Title

Telehealth Use in a Rural State: A Mixed-Methods Study Using Maine's All-Payer Claims Database.

Document Type

Article

Publication Date

10-21-2020

Keywords

access, telehealth, behavioral health, rural, Maine

Publication Title

The Journal of Rural Health

Abstract

PURPOSE: This study assesses trends in telehealth use in Maine-a rural state with comprehensive telehealth policies-across payers, services, and rurality, and identifies barriers and facilitators to the adoption and use of telehealth services.

METHODS: Using a mixed-methods approach, researchers analyzed data from Maine's All Payer Claims Database (2008-2016) and key informant interviews with health care organization leaders to examine telehealth use and explore factors impacting telehealth adoption and implementation.

FINDINGS: Despite a 14-fold increase in the use of telehealth over the 9-year study period, use remains low-0.28% of individuals used telehealth services in 2016 compared with 0.02% in 2008. Services provided via telehealth varied by rurality; speech language pathology (SLP) was the most common type of service among rural residents, while psychiatric services were most common among urban residents. Medicaid was the primary payer for over 70% of telehealth claims in both rural and urban areas of the state, driving the increase of telehealth claims over time. Issues challenging organizations seeking to deploy telehealth included provider resistance, staff turnover, provider shortages, and lack of broadband. Key informants identified inadequate and inconsistent reimbursement as barriers to comprehensive, systematic billing for telehealth services, resulting in underrepresentation of telehealth services in claims data.

CONCLUSIONS: Claims covered by Medicaid account for much of the observed expansion of telehealth use in Maine. Telehealth appears to be improving access to behavioral health and SLP services. Provider shortages, broadband, and Medicare and commercial coverage policies limit the use of telehealth services in rural areas.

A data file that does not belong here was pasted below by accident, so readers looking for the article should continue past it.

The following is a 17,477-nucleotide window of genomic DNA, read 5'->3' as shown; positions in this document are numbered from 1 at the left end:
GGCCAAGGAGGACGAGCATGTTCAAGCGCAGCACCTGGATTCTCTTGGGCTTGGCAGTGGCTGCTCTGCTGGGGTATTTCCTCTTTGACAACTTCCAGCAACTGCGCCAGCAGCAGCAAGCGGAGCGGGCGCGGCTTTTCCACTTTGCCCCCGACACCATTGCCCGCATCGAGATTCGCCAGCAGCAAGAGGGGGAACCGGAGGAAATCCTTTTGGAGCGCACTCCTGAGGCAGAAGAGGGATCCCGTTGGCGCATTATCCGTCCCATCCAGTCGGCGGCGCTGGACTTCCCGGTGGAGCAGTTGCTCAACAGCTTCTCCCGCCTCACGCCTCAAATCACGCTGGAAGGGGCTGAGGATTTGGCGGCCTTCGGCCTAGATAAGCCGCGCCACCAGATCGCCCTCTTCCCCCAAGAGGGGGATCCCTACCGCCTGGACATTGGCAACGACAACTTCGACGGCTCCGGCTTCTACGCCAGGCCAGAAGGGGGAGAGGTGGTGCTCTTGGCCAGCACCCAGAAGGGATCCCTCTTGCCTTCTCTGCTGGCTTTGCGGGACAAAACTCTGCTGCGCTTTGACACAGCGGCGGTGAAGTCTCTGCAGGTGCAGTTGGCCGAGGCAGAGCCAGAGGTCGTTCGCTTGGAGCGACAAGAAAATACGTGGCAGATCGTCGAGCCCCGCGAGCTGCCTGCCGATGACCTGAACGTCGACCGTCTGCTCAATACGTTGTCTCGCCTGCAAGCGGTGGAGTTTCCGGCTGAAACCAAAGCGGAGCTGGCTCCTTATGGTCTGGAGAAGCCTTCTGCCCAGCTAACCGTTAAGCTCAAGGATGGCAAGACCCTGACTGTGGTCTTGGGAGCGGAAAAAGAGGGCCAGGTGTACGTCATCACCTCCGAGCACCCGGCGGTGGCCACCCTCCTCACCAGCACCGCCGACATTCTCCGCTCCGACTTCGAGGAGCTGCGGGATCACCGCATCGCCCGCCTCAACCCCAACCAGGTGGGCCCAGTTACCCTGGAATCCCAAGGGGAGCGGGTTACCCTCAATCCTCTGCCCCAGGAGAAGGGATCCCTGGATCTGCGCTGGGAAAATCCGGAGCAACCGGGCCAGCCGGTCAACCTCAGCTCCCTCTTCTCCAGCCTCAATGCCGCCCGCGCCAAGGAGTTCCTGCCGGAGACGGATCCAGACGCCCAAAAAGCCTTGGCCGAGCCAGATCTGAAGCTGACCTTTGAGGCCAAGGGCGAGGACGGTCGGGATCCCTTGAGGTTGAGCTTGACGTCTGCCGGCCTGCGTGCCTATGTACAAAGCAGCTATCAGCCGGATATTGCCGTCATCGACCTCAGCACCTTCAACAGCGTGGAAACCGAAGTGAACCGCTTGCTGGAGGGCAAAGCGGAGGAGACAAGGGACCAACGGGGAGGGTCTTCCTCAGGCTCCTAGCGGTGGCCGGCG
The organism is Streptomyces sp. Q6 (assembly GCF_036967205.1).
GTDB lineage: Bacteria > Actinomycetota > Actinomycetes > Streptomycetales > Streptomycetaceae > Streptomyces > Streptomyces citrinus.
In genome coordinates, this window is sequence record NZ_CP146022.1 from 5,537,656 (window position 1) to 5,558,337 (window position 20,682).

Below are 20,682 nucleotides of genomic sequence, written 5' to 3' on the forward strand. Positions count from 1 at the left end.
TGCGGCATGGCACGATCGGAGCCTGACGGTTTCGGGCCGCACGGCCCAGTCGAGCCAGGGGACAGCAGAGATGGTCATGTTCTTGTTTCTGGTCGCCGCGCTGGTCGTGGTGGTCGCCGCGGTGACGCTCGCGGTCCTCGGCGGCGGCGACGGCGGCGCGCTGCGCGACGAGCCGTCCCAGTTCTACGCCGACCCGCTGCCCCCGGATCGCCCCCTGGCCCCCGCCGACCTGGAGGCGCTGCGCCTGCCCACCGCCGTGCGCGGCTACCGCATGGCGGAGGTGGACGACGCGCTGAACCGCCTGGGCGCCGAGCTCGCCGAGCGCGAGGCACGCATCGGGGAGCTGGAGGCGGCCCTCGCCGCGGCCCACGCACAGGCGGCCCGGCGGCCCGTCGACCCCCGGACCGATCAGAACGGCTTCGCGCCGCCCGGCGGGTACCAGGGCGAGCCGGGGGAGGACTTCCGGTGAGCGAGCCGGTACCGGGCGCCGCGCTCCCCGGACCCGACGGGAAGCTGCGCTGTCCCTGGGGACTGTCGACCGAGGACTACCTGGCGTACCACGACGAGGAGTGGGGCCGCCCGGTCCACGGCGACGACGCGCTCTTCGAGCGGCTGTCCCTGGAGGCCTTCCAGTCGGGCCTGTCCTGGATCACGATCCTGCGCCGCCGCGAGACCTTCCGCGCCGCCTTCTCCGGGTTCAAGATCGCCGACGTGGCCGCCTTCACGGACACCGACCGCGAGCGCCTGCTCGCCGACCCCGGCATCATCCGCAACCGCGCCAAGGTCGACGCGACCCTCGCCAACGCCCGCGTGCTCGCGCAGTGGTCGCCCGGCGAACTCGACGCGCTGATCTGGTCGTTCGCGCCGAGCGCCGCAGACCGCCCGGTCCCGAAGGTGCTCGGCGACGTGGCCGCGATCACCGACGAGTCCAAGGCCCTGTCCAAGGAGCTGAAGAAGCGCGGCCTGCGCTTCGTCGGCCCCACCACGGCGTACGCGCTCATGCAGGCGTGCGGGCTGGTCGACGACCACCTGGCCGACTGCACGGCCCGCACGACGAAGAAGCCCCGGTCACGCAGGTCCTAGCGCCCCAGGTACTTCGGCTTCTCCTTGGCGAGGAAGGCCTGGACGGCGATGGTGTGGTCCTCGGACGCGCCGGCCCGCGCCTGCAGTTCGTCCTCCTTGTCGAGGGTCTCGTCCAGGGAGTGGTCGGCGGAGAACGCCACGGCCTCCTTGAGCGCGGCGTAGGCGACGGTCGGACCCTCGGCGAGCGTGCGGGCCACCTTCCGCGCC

[Journal Abstract]

Comments

FMI: contact Yvonne Jonk (yvonne.jonk@maine.edu)

Acknowledgments: The authors would like to acknowledge Oghenetega Dibie, MS, for his help with constructing the administrative claims database and identifying telehealth claims. The All‐Payer Claims Data were made available under a Memorandum of Understanding between the Maine Health Data Organization and the University of Southern Maine to support research and workforce training in health data analytics. This research was a product of the Rural Telehealth Research Center, and it was supported by a Cooperative Agreement with the Federal Office of Rural Health Policy (FORHP), Health Resources and Services Administration (HRSA), Department of Health and Human Services (HHS) (Grant no. UICRH29074). The information, content, and conclusions in the manuscript are those of the authors, and no endorsement by FORHP, HRSA, or HHS is intended or should be inferred.

© 2020 National Rural Health Association

Funding Organization or Grant

Federal Office of Rural Health Policy

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